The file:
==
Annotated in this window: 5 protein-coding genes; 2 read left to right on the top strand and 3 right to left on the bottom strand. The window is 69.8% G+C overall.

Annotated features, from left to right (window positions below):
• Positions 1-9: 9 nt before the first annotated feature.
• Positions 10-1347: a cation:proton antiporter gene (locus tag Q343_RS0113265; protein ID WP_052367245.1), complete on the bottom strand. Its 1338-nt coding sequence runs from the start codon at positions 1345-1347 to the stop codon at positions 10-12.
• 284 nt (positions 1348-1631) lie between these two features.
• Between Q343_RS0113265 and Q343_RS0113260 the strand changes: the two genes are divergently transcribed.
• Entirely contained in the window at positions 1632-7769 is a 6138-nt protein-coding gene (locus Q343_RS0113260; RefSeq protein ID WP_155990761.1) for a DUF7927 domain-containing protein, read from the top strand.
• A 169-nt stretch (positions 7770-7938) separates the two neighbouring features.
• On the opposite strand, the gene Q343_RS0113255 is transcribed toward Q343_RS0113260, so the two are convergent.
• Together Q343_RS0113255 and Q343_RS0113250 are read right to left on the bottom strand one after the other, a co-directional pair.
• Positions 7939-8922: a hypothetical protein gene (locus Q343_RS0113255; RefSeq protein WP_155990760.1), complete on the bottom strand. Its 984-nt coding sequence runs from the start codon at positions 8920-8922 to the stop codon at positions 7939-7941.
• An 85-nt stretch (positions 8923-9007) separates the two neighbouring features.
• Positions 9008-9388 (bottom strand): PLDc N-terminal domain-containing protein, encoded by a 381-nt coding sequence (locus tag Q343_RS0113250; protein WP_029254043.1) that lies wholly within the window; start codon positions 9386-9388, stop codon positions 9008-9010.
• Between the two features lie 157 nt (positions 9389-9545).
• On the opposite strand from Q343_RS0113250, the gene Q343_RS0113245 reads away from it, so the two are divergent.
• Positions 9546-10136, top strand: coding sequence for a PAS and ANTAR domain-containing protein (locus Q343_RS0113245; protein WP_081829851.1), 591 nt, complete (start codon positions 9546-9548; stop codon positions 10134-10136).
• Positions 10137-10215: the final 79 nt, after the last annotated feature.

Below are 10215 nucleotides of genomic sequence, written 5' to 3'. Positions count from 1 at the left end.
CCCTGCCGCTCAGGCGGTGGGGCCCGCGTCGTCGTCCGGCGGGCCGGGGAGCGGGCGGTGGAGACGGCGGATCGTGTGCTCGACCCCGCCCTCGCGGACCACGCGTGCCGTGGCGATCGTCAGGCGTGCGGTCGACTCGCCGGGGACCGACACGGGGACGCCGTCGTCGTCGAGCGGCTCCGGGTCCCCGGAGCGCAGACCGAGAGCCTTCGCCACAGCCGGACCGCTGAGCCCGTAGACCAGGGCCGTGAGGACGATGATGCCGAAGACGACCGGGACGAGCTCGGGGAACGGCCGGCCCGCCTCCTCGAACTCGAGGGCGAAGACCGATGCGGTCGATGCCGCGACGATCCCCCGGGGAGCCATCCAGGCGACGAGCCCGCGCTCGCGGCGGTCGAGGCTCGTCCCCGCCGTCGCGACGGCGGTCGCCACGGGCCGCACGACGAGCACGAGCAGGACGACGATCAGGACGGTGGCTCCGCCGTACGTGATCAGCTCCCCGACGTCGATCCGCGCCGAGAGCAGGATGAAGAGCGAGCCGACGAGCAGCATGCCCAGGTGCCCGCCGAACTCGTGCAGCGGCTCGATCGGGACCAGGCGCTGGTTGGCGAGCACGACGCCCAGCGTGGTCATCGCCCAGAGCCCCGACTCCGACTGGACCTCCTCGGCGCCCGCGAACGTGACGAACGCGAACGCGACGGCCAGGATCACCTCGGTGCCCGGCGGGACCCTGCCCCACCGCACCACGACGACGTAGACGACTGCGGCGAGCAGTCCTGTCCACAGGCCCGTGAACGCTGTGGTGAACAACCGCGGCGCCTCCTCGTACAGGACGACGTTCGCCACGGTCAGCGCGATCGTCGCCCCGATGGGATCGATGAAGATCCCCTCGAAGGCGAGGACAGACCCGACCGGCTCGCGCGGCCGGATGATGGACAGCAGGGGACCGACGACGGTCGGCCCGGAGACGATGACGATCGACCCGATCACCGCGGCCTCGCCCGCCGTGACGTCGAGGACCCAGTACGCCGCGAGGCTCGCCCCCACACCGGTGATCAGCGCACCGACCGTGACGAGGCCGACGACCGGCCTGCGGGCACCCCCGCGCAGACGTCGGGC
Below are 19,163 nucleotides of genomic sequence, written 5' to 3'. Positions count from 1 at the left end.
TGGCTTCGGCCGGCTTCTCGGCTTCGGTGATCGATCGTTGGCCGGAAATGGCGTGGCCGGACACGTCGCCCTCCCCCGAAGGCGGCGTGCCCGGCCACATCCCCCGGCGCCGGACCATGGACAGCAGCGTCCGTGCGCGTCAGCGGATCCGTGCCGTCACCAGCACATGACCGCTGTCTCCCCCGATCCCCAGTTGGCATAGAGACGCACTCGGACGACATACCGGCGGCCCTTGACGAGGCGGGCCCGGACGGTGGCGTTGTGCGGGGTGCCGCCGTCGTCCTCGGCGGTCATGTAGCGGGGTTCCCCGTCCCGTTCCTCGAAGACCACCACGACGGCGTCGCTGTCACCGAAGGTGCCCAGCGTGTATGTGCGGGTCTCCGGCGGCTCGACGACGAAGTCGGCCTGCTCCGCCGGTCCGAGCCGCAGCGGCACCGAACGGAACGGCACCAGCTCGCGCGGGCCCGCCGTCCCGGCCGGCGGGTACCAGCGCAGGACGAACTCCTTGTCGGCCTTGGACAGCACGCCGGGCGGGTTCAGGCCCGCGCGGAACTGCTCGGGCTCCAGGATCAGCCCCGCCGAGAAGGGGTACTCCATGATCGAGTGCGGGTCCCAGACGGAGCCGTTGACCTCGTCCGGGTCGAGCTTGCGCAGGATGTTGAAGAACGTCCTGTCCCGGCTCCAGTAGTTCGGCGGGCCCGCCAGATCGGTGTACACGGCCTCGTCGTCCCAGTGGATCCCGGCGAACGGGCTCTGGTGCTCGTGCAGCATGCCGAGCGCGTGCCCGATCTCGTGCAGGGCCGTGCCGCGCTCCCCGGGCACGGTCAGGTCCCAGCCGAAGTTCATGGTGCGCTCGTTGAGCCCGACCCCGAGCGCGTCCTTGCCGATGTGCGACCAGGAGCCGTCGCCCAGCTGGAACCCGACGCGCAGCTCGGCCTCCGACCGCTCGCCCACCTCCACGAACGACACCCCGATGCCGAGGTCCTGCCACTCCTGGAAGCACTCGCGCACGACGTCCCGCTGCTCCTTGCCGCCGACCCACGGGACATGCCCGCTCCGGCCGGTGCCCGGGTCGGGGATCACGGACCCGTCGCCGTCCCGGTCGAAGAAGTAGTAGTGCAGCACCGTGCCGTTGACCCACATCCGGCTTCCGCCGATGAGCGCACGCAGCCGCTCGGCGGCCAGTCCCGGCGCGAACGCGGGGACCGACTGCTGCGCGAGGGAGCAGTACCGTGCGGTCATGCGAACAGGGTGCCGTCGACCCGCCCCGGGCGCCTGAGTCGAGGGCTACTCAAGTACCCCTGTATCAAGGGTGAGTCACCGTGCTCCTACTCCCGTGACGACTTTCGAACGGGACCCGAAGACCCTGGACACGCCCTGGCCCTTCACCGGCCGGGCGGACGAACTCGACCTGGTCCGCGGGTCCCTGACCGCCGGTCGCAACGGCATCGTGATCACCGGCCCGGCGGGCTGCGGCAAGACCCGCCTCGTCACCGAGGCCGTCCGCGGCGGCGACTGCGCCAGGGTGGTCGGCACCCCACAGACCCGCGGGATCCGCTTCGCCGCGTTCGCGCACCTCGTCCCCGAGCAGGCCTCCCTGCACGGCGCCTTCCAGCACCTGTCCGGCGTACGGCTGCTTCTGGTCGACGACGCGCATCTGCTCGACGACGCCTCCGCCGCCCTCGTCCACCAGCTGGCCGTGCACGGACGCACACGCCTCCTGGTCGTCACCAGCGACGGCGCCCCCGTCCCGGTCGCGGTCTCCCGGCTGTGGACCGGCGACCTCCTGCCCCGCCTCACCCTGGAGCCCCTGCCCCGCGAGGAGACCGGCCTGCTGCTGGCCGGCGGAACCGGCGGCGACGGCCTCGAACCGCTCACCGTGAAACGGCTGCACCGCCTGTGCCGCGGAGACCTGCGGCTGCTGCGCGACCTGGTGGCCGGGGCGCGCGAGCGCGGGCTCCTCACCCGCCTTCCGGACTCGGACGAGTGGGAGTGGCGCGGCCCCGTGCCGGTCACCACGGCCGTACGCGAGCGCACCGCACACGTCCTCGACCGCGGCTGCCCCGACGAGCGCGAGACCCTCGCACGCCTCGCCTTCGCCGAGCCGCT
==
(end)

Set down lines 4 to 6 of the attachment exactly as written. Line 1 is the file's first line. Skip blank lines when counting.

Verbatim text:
• Positions 10-1347: a cation:proton antiporter gene (locus tag Q343_RS0113265; protein ID WP_052367245.1), complete on the bottom strand. Its 1338-nt coding sequence runs from the start codon at positions 1345-1347 to the stop codon at positions 10-12.
• 284 nt (positions 1348-1631) lie between these two features.
• Between Q343_RS0113265 and Q343_RS0113260 the strand changes: the two genes are divergently transcribed.